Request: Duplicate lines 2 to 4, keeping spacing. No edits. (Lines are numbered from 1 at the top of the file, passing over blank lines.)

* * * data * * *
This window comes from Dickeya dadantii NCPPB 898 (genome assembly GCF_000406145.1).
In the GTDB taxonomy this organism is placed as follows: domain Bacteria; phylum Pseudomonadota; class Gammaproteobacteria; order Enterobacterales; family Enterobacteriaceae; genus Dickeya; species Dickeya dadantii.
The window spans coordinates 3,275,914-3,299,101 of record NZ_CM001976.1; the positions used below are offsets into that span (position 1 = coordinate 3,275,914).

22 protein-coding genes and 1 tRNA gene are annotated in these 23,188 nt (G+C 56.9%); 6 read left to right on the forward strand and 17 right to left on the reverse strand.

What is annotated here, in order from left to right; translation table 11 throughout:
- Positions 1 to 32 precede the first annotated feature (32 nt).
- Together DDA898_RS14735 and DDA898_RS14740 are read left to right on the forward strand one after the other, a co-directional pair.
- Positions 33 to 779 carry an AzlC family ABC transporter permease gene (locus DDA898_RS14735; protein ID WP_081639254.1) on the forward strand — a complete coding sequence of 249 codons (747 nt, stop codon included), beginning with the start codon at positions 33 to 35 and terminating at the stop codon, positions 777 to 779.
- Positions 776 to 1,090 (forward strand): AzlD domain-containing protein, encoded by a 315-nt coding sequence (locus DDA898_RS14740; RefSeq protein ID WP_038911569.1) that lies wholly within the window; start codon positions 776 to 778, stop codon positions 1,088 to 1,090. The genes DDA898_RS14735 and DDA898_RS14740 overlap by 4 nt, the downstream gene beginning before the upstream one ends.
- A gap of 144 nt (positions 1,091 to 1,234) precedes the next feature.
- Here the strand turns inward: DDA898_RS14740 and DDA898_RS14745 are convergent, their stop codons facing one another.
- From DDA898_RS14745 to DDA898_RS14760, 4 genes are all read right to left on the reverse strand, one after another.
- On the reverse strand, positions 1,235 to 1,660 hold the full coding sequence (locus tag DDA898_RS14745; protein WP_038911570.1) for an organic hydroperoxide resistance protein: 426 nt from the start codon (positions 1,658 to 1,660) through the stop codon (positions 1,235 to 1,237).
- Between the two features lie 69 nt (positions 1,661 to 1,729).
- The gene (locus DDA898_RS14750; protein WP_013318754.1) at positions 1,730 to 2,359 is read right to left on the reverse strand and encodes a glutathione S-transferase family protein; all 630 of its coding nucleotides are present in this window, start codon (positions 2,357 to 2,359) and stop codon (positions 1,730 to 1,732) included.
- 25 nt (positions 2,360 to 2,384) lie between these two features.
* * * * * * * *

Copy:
In the GTDB taxonomy this organism is placed as follows: domain Bacteria; phylum Pseudomonadota; class Gammaproteobacteria; order Enterobacterales; family Enterobacteriaceae; genus Dickeya; species Dickeya dadantii.
The window spans coordinates 3,275,914-3,299,101 of record NZ_CM001976.1; the positions used below are offsets into that span (position 1 = coordinate 3,275,914).

22 protein-coding genes and 1 tRNA gene are annotated in these 23,188 nt (G+C 56.9%); 6 read left to right on the forward strand and 17 right to left on the reverse strand.